Emerald Ash Borer

Emerald ash borer (EAB), Agrilus planipennis, is a local invasive species. Native to Asia, the EABs are guessed to arrive to the U.S. on cargo ships or planes carrying solid wood packing material.

Why does this matter?

The EABs' invasion has cost the lives of hundreds of millions of Ash trees in the U.S. and Canada. They have been tracked to 31 U.S. states and 2 Canadian provinces (see map). These tiny insects are costing hundreds of millions of dollars to landowners, nursery operators, and the timber industry.


How are they doing it?

The EABs, like all other insects, have a specific life cycle they follow - from an egg to a larvae, from a larvae to a pupa, and from a pupa to an adult. The adults, however, are the least destructive. The larva feed on the Ash trees' conductive tissue, ultimately blocking the travel of nutrients and water throughout the tree.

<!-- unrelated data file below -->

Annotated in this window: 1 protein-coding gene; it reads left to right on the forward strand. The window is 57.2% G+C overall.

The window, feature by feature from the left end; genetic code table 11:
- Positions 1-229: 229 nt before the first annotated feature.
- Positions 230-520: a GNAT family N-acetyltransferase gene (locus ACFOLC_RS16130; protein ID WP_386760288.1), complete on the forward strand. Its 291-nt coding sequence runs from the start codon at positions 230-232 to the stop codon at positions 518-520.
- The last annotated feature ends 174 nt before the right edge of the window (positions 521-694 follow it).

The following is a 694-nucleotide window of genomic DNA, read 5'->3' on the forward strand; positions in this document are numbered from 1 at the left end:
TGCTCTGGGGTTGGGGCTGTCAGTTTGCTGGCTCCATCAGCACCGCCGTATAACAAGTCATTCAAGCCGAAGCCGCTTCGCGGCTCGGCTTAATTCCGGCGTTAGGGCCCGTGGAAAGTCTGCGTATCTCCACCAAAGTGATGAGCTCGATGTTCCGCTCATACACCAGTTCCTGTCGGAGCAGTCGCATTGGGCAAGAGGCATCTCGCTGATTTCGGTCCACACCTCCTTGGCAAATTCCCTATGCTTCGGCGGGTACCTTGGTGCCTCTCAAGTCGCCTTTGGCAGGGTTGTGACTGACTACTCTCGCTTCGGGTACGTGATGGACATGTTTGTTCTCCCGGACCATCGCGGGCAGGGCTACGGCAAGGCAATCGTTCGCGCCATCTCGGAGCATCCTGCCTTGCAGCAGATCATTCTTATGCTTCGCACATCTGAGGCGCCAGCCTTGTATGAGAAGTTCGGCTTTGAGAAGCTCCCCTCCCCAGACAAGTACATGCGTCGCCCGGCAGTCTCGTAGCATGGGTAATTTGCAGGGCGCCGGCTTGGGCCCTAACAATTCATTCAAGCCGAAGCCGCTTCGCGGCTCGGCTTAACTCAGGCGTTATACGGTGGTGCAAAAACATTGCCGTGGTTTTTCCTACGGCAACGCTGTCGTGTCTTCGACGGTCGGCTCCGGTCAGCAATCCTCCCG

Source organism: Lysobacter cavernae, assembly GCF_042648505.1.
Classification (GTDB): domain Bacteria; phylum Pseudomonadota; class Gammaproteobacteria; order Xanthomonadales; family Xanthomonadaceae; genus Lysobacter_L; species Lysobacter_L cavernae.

eab life cycle
Image from http://councilbluffseab.com/
Image from http://councilbluffseab.com/

What happens to the Ash trees?

Once infested, the Ash trees will die within five years. Their tissue will deplete as the larva feed. Symptoms of an infested Ash tree include S-shaped tunnels beneath bark (from larva), D-shaped holes on the outside of the bark (adults), thinning of tree crown, new growth on the trunk, and bark chipped off from woodpeckers. Woodpeckers love to feed on this pest!


How can YOU help?

Though the EABs' effects are almost irreversible, there are a couple of things you can do to save your Ash tree:

  • If caught early in the infestation, contact a local arborist to see if the tree is healthy enough for injection treatments.
  • DO NOT TRANSPORT FIREWOOD ACROSS COUNTY AND STATE LINES! It is prohibited in Kentucky to transport firewood across county lines. This is because of the EAB infestation. Learn more here.
  • Report found EABs to your County Extension office. Click here for Boone's! If you can, grab a jar to collect the suspected EAB and freeze it for easy identification.